What will replace Cockburn’s faces?

The former artwork by Marco Marcon and Rodney Glick. Picture:  Supplied
The former artwork by Marco Marcon and Rodney Glick. Picture: Supplied

COMMUNITY members can have their say on what will replace the ‘creepy’ faces at Cockburn Central Station’s tower through a public survey.

The most popular option will replace the long-standing Cockburn faces artworks, which were commissioned during construction of the Mandurah Line and have watched over commuters since the station’s 2007 opening.

They were removed in October this year due to safety concerns surrounding their deteriorating condition.

The artwork, titled Faces of the Community (2006), was created by artists Marco Marcon and Rodney Glick, who used specialist software to merge digital photographic portraits of more than 200 local residents.

The four options available are the installation of an analogue clock, digital advertising screens, a new piece of artwork or replacing the original Cockburn faces.

To complete the survey, click here. The survey will close on January 2, 2020.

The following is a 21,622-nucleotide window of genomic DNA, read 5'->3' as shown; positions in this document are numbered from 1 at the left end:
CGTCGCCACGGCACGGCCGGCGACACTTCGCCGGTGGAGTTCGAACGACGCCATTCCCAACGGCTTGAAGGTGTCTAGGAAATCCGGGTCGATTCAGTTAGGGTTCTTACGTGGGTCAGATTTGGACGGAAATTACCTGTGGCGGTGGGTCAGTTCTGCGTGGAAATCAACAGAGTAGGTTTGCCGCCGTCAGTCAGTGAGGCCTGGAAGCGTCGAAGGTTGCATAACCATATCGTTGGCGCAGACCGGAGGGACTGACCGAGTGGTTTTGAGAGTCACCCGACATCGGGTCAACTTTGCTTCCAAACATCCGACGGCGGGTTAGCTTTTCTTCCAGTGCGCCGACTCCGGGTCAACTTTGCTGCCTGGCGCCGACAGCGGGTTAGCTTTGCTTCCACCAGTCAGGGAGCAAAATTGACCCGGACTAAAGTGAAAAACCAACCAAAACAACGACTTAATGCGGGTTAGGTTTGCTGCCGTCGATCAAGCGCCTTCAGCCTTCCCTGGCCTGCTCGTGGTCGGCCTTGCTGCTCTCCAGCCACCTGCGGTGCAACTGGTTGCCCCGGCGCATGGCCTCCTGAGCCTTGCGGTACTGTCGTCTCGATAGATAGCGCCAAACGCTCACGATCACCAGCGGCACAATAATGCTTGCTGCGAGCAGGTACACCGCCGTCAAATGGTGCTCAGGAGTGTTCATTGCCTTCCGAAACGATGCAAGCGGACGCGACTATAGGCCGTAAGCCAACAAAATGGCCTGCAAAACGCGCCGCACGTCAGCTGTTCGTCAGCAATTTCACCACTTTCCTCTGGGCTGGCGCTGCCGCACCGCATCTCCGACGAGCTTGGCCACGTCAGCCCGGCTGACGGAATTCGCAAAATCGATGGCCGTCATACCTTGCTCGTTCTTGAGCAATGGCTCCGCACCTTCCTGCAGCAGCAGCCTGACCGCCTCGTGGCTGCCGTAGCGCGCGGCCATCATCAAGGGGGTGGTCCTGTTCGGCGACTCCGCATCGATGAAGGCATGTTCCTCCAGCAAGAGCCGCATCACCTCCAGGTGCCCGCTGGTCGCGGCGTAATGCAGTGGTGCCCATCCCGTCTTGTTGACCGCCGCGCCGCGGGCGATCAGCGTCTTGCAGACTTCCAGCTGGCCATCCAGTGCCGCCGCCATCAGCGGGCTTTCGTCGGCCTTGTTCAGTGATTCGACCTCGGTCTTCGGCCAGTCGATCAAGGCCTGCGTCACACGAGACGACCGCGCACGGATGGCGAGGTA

“The Cockburn Station tower is seen by thousands of people a day, whether it’s from the freeway, the train or visitors to Cockburn Central, so whatever its new face will be we want to make sure it’s appealing and fun,” Transport Minister Rita Saffioti said.

“One of the main ideas behind public art is that it stimulates public debate, and the Cockburn faces have definitely been a polarising piece of artwork since their installation.

“Many people have an opinion about what they think should go up there, and now is their chance to be part of the conversation.

“I look forward to the community embracing this opportunity to be involved in this process.”

Cockburn MLA Fran Logan said the ‘faces’ did not always prompt positive discussion.

“As the local member for Cockburn for nearly two decades, I would say the ‘faces of Cockburn’ has probably been one of the most talked about topics in the electorate,” he said.

“Everybody always asks: ‘What are those faces for? Are they people who are missing?’.

“As pieces of art, the faces certainly got people talking, but perhaps not so positively.

“It’s great that we now have an opportunity to put in place something that will be pleasing to the eye and practical.”